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EMPIRICAL TAXONOMY OF ENVIRONMENTAL ETHICAL ARCHETYPES

Kristine Grimsrud and Philip Wandschneider ()

No 22034, 2003 Annual meeting, July 27-30, Montreal, Canada from American Agricultural Economics Association (New Name 2008: Agricultural and Applied Economics Association)

Abstract: Economists usually assume that the private ethical system of individuals is Utilitarian. However, one finds a much broader range of ethical positions in the environmental ethics literature. Moreover, environmental policy debates seem to elicit alternative ethical systems. It would therefore seem prudent to increase our understanding of the role played by alternative environmental ethical systems. In this study we follow some descriptive ethical studies in examining the empirical ethical position of people based on a broad cross section of the American public. We review some taxonomic literature in environmental ethics and develop a conceptual model of the formation of environmental values. We then use canonical correlation to investigate the existence of environmental values and their relationship to childhood experiences. We find four ethical systems linked to four different "types" of people. One of the ethical systems is decidedly spiritual and one seems rather ill-defined or indifferent towards nature. The other two systems show anthropocentric values, one more conservation minded, one more use minded.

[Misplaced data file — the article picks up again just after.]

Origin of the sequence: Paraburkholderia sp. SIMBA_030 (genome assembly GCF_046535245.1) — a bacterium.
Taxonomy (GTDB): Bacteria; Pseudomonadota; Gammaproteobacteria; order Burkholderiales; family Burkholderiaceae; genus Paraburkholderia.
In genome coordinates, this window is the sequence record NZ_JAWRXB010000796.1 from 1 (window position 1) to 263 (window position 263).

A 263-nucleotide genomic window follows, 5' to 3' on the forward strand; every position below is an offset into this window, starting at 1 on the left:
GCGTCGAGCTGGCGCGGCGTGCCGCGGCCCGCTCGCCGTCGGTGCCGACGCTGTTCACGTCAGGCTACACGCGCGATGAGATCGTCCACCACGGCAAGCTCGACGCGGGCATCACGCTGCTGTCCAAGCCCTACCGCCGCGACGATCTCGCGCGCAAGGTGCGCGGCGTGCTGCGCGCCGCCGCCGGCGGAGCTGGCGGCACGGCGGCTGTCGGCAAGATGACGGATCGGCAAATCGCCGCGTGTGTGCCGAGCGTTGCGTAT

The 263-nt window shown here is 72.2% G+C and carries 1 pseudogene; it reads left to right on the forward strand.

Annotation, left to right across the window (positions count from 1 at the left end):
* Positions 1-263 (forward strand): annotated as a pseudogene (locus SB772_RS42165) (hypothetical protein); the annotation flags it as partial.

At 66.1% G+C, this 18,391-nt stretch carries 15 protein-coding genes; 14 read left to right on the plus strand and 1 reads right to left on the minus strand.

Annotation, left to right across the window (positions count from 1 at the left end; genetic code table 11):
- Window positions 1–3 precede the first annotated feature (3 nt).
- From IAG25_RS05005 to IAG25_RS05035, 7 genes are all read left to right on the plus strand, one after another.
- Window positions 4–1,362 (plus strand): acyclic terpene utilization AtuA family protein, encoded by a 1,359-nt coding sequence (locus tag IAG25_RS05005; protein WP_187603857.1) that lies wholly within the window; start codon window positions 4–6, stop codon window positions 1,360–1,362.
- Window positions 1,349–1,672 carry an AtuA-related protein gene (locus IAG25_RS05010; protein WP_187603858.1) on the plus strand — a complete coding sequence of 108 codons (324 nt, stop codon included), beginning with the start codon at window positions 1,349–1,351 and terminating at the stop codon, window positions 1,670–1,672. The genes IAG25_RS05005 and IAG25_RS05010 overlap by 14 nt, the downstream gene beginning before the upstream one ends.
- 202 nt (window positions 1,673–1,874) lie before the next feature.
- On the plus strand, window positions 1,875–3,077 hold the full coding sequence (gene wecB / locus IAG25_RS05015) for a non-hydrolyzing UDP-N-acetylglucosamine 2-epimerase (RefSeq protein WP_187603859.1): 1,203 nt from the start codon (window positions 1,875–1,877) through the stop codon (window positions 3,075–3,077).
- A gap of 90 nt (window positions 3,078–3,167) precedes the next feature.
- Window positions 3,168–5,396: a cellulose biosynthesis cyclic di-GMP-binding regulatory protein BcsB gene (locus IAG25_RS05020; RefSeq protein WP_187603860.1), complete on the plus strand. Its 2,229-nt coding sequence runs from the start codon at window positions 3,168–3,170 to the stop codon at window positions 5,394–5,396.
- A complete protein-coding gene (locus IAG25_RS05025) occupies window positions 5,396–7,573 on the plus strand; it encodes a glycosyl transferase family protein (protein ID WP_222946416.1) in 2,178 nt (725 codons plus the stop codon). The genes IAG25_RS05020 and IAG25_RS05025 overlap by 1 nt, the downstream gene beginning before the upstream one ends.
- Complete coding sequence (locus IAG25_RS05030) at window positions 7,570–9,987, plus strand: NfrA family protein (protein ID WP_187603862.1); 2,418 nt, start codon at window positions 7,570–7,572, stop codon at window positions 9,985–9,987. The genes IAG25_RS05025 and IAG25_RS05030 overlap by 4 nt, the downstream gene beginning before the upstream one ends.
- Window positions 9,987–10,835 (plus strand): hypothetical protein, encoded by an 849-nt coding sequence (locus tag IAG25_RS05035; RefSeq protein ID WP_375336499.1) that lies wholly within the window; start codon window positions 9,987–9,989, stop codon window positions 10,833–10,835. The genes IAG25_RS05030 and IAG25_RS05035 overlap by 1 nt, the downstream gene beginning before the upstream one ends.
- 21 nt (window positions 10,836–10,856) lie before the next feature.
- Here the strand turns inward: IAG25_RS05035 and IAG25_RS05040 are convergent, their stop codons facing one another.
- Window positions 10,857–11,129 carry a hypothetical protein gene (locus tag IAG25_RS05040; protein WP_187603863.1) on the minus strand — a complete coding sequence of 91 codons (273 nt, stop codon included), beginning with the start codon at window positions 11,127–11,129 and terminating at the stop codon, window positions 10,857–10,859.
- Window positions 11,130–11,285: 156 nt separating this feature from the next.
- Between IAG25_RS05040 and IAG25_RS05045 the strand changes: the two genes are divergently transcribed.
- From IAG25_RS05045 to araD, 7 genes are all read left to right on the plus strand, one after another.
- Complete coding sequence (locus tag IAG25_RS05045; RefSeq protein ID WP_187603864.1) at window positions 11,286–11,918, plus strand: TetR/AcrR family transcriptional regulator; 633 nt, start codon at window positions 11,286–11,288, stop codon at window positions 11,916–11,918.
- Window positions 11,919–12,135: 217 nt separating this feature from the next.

Keywords: Environmental; Economics; and; Policy (search for similar items in EconPapers)
Pages: 36
Date: 2003
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Citations: View citations in EconPapers (2) Track citations by RSS feed

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Persistent link: https://EconPapers.repec.org/RePEc:ags:aaea03:22034

DOI: 10.22004/ag.econ.22034

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